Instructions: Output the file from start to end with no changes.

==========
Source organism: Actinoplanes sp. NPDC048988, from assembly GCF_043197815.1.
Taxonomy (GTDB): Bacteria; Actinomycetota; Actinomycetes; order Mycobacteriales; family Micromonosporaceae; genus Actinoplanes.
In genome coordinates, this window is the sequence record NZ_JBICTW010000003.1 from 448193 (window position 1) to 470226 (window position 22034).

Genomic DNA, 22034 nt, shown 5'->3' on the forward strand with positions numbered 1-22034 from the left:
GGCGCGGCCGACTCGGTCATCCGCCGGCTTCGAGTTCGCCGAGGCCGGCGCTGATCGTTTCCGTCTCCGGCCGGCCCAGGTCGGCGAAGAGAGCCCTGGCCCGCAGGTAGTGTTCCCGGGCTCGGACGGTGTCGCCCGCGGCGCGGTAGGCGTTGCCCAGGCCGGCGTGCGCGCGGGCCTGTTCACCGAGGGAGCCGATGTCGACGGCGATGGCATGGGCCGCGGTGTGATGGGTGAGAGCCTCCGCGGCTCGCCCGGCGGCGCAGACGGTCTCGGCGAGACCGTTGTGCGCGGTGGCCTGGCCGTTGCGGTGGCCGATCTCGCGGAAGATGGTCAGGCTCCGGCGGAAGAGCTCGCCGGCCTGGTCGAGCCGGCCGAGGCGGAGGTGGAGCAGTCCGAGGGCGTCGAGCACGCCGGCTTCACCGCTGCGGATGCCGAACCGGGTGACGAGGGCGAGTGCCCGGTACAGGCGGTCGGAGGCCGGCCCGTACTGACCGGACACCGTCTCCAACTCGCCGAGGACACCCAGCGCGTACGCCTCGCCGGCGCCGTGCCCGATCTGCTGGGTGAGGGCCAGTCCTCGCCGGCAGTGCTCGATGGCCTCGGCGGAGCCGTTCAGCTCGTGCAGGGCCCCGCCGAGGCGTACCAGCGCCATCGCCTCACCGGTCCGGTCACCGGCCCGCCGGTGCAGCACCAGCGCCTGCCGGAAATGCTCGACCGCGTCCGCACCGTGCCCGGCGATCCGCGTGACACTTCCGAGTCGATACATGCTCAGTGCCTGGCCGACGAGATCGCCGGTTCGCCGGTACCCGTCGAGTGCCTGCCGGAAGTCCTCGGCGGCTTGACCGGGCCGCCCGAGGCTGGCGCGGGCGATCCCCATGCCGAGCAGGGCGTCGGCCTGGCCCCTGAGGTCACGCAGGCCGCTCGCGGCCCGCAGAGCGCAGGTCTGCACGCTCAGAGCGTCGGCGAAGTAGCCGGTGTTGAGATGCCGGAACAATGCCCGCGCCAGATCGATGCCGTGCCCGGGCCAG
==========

Source organism: Actinoplanes sp. NPDC048988, from assembly GCF_043197815.1.
Taxonomy (GTDB): Bacteria; Actinomycetota; Actinomycetes; order Mycobacteriales; family Micromonosporaceae; genus Actinoplanes.
In genome coordinates, this window is the sequence record NZ_JBICTW010000003.1 from 448193 (window position 1) to 470226 (window position 22034).

Genomic DNA, 22034 nt, shown 5'->3' on the forward strand with positions numbered 1-22034 from the left:
GGCGCGGCCGACTCGGTCATCCGCCGGCTTCGAGTTCGCCGAGGCCGGCGCTGATCGTTTCCGTCTCCGGCCGGCCCAGGTCGGCGAAGAGAGCCCTGGCCCGCAGGTAGTGTTCCCGGGCTCGGACGGTGTCGCCCGCGGCGCGGTAGGCGTTGCCCAGGCCGGCGTGCGCGCGGGCCTGTTCACCGAGGGAGCCGATGTCGACGGCGATGGCATGGGCCGCGGTGTGATGGGTGAGAGCCTCCGCGGCTCGCCCGGCGGCGCAGACGGTCTCGGCGAGACCGTTGTGCGCGGTGGCCTGGCCGTTGCGGTGGCCGATCTCGCGGAAGATGGTCAGGCTCCGGCGGAAGAGCTCGCCGGCCTGGTCGAGCCGGCCGAGGCGGAGGTGGAGCAGTCCGAGGGCGTCGAGCACGCCGGCTTCACCGCTGCGGATGCCGAACCGGGTGACGAGGGCGAGTGCCCGGTACAGGCGGTCGGAGGCCGGCCCGTACTGACCGGACACCGTCTCCAACTCGCCGAGGACACCCAGCGCGTACGCCTCGCCGGCGCCGTGCCCGATCTGCTGGGTGAGGGCCAGTCCTCGCCGGCAGTGCTCGATGGCCTCGGCGGAGCCGTTCAGCTCGTGCAGGGCCCCGCCGAGGCGTACCAGCGCCATCGCCTCACCGGTCCGGTCACCGGCCCGCCGGTGCAGCACCAGCGCCTGCCGGAAATGCTCGACCGCGTCCGCACCGTGCCCGGCGATCCGCGTGACACTTCCGAGTCGATACATGCTCAGTGCCTGGCCGACGAGATCGCCGGTTCGCCGGTACCCGTCGAGTGCCTGCCGGAAGTCCTCGGCGGCTTGACCGGGCCGCCCGAGGCTGGCGCGGGCGATCCCCATGCCGAGCAGGGCGTCGGCCTGGCCCCTGAGGTCACGCAGGCCGCTCGCGGCCCGCAGAGCGCAGGTCTGCACGCTCAGAGCGTCGGCGAAGTAGCCGGTGTTGAGATGCCGGAACAATGCCCGCGCCAGATCGATGCCGTGCCCGGGCCAG